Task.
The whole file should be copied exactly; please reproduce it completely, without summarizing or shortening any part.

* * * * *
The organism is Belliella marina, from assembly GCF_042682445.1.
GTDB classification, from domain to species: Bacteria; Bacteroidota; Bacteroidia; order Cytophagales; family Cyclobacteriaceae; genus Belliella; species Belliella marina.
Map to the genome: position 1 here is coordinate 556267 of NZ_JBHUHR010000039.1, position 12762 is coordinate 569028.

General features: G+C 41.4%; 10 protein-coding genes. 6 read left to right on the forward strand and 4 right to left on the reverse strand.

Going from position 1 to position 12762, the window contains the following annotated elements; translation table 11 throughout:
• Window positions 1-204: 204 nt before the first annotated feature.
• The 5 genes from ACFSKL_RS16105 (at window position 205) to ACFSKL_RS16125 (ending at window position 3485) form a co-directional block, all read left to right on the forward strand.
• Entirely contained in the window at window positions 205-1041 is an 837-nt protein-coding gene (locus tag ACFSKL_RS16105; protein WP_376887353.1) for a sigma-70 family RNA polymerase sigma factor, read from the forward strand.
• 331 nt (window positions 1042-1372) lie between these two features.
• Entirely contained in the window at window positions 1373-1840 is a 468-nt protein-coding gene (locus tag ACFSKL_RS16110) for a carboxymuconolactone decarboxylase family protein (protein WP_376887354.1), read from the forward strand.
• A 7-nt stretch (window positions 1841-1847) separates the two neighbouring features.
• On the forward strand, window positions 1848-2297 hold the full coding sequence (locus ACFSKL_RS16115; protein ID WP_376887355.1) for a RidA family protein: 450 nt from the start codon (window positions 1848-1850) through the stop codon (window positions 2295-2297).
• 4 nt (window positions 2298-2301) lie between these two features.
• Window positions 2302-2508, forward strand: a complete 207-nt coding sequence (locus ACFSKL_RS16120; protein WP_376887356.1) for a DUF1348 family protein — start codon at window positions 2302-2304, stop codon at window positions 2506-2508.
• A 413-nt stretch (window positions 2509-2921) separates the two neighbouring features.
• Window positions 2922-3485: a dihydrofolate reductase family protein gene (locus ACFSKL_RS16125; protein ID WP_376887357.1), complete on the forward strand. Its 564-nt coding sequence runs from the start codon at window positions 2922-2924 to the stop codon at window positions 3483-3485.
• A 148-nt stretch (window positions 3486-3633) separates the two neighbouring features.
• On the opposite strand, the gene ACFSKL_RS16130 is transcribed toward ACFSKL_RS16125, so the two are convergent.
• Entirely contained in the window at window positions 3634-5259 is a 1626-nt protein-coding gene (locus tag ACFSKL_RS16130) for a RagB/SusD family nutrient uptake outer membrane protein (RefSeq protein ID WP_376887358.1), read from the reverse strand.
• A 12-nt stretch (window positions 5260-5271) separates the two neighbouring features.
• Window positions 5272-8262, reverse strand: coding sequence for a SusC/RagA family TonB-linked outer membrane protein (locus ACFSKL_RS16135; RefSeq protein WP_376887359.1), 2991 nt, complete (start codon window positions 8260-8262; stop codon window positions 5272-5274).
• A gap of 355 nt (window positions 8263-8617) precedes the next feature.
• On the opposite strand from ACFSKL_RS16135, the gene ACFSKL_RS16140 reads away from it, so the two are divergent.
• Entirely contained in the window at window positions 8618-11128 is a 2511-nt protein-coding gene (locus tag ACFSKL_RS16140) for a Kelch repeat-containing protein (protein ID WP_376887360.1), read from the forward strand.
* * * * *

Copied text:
The organism is Belliella marina, from assembly GCF_042682445.1.
GTDB classification, from domain to species: Bacteria; Bacteroidota; Bacteroidia; order Cytophagales; family Cyclobacteriaceae; genus Belliella; species Belliella marina.
Map to the genome: position 1 here is coordinate 556267 of NZ_JBHUHR010000039.1, position 12762 is coordinate 569028.

General features: G+C 41.4%; 10 protein-coding genes. 6 read left to right on the forward strand and 4 right to left on the reverse strand.

Going from position 1 to position 12762, the window contains the following annotated elements; translation table 11 throughout:
• Window positions 1-204: 204 nt before the first annotated feature.
• The 5 genes from ACFSKL_RS16105 (at window position 205) to ACFSKL_RS16125 (ending at window position 3485) form a co-directional block, all read left to right on the forward strand.
• Entirely contained in the window at window positions 205-1041 is an 837-nt protein-coding gene (locus tag ACFSKL_RS16105; protein WP_376887353.1) for a sigma-70 family RNA polymerase sigma factor, read from the forward strand.
• 331 nt (window positions 1042-1372) lie between these two features.
• Entirely contained in the window at window positions 1373-1840 is a 468-nt protein-coding gene (locus tag ACFSKL_RS16110) for a carboxymuconolactone decarboxylase family protein (protein WP_376887354.1), read from the forward strand.
• A 7-nt stretch (window positions 1841-1847) separates the two neighbouring features.
• On the forward strand, window positions 1848-2297 hold the full coding sequence (locus ACFSKL_RS16115; protein ID WP_376887355.1) for a RidA family protein: 450 nt from the start codon (window positions 1848-1850) through the stop codon (window positions 2295-2297).
• 4 nt (window positions 2298-2301) lie between these two features.
• Window positions 2302-2508, forward strand: a complete 207-nt coding sequence (locus ACFSKL_RS16120; protein WP_376887356.1) for a DUF1348 family protein — start codon at window positions 2302-2304, stop codon at window positions 2506-2508.
• A 413-nt stretch (window positions 2509-2921) separates the two neighbouring features.
• Window positions 2922-3485: a dihydrofolate reductase family protein gene (locus ACFSKL_RS16125; protein ID WP_376887357.1), complete on the forward strand. Its 564-nt coding sequence runs from the start codon at window positions 2922-2924 to the stop codon at window positions 3483-3485.
• A 148-nt stretch (window positions 3486-3633) separates the two neighbouring features.
• On the opposite strand, the gene ACFSKL_RS16130 is transcribed toward ACFSKL_RS16125, so the two are convergent.
• Entirely contained in the window at window positions 3634-5259 is a 1626-nt protein-coding gene (locus tag ACFSKL_RS16130) for a RagB/SusD family nutrient uptake outer membrane protein (RefSeq protein ID WP_376887358.1), read from the reverse strand.
• A 12-nt stretch (window positions 5260-5271) separates the two neighbouring features.
• Window positions 5272-8262, reverse strand: coding sequence for a SusC/RagA family TonB-linked outer membrane protein (locus ACFSKL_RS16135; RefSeq protein WP_376887359.1), 2991 nt, complete (start codon window positions 8260-8262; stop codon window positions 5272-5274).
• A gap of 355 nt (window positions 8263-8617) precedes the next feature.
• On the opposite strand from ACFSKL_RS16135, the gene ACFSKL_RS16140 reads away from it, so the two are divergent.
• Entirely contained in the window at window positions 8618-11128 is a 2511-nt protein-coding gene (locus tag ACFSKL_RS16140) for a Kelch repeat-containing protein (protein ID WP_376887360.1), read from the forward strand.